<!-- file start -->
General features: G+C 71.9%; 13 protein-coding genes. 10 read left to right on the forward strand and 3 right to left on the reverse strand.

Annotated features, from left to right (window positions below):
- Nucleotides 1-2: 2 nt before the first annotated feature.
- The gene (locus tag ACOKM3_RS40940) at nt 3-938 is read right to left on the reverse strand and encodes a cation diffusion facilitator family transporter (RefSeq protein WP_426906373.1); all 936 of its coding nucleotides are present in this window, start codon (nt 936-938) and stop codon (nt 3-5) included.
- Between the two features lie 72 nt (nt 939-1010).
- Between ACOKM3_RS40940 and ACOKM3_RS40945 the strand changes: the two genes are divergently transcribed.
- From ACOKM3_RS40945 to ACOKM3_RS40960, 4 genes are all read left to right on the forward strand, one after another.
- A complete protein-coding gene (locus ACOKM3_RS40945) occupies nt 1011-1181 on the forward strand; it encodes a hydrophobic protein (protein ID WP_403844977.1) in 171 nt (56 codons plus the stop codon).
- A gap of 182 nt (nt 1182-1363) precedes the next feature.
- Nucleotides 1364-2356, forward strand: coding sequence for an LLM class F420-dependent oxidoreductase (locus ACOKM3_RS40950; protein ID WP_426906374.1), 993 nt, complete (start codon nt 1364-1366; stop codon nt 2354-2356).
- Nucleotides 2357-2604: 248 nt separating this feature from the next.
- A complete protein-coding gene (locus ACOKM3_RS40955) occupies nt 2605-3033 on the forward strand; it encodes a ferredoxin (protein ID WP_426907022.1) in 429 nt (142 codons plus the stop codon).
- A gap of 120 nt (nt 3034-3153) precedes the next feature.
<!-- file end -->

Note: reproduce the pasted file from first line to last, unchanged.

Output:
General features: G+C 71.9%; 13 protein-coding genes. 10 read left to right on the forward strand and 3 right to left on the reverse strand.

Annotated features, from left to right (window positions below):
- Nucleotides 1-2: 2 nt before the first annotated feature.
- The gene (locus tag ACOKM3_RS40940) at nt 3-938 is read right to left on the reverse strand and encodes a cation diffusion facilitator family transporter (RefSeq protein WP_426906373.1); all 936 of its coding nucleotides are present in this window, start codon (nt 936-938) and stop codon (nt 3-5) included.
- Between the two features lie 72 nt (nt 939-1010).
- Between ACOKM3_RS40940 and ACOKM3_RS40945 the strand changes: the two genes are divergently transcribed.
- From ACOKM3_RS40945 to ACOKM3_RS40960, 4 genes are all read left to right on the forward strand, one after another.
- A complete protein-coding gene (locus ACOKM3_RS40945) occupies nt 1011-1181 on the forward strand; it encodes a hydrophobic protein (protein ID WP_403844977.1) in 171 nt (56 codons plus the stop codon).
- A gap of 182 nt (nt 1182-1363) precedes the next feature.
- Nucleotides 1364-2356, forward strand: coding sequence for an LLM class F420-dependent oxidoreductase (locus ACOKM3_RS40950; protein ID WP_426906374.1), 993 nt, complete (start codon nt 1364-1366; stop codon nt 2354-2356).
- Nucleotides 2357-2604: 248 nt separating this feature from the next.
- A complete protein-coding gene (locus ACOKM3_RS40955) occupies nt 2605-3033 on the forward strand; it encodes a ferredoxin (protein ID WP_426907022.1) in 429 nt (142 codons plus the stop codon).
- A gap of 120 nt (nt 3034-3153) precedes the next feature.